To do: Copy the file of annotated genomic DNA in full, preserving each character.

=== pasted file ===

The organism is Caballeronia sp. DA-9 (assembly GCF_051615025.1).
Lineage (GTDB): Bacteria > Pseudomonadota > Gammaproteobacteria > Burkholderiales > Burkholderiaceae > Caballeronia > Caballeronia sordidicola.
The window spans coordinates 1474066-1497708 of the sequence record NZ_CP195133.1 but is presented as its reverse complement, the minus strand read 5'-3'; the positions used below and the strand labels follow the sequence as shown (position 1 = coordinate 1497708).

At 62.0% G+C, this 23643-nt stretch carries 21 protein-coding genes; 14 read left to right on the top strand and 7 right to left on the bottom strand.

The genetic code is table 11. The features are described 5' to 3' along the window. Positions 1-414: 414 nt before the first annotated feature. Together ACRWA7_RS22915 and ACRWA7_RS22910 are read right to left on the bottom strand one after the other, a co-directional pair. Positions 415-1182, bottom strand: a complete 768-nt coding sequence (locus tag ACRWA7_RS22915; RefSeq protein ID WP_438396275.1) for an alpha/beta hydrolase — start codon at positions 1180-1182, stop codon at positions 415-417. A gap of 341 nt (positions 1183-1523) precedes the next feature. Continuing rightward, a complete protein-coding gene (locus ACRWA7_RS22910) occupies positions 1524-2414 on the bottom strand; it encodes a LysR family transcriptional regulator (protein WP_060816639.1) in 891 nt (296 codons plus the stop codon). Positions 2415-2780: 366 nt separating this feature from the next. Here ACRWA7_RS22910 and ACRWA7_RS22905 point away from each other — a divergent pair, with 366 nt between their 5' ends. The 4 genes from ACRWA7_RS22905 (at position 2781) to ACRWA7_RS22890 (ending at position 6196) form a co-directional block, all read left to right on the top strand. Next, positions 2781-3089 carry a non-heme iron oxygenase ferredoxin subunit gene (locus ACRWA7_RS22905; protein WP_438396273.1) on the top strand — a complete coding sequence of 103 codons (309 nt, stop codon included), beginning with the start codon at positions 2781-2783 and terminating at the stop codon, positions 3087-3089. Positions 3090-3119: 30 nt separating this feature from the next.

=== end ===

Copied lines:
The organism is Caballeronia sp. DA-9 (assembly GCF_051615025.1).
Lineage (GTDB): Bacteria > Pseudomonadota > Gammaproteobacteria > Burkholderiales > Burkholderiaceae > Caballeronia > Caballeronia sordidicola.
The window spans coordinates 1474066-1497708 of the sequence record NZ_CP195133.1 but is presented as its reverse complement, the minus strand read 5'-3'; the positions used below and the strand labels follow the sequence as shown (position 1 = coordinate 1497708).

At 62.0% G+C, this 23643-nt stretch carries 21 protein-coding genes; 14 read left to right on the top strand and 7 right to left on the bottom strand.

The genetic code is table 11. The features are described 5' to 3' along the window. Positions 1-414: 414 nt before the first annotated feature. Together ACRWA7_RS22915 and ACRWA7_RS22910 are read right to left on the bottom strand one after the other, a co-directional pair. Positions 415-1182, bottom strand: a complete 768-nt coding sequence (locus tag ACRWA7_RS22915; RefSeq protein ID WP_438396275.1) for an alpha/beta hydrolase — start codon at positions 1180-1182, stop codon at positions 415-417. A gap of 341 nt (positions 1183-1523) precedes the next feature. Continuing rightward, a complete protein-coding gene (locus ACRWA7_RS22910) occupies positions 1524-2414 on the bottom strand; it encodes a LysR family transcriptional regulator (protein WP_060816639.1) in 891 nt (296 codons plus the stop codon). Positions 2415-2780: 366 nt separating this feature from the next. Here ACRWA7_RS22910 and ACRWA7_RS22905 point away from each other — a divergent pair, with 366 nt between their 5' ends. The 4 genes from ACRWA7_RS22905 (at position 2781) to ACRWA7_RS22890 (ending at position 6196) form a co-directional block, all read left to right on the top strand. Next, positions 2781-3089 carry a non-heme iron oxygenase ferredoxin subunit gene (locus ACRWA7_RS22905; protein WP_438396273.1) on the top strand — a complete coding sequence of 103 codons (309 nt, stop codon included), beginning with the start codon at positions 2781-2783 and terminating at the stop codon, positions 3087-3089. Positions 3090-3119: 30 nt separating this feature from the next.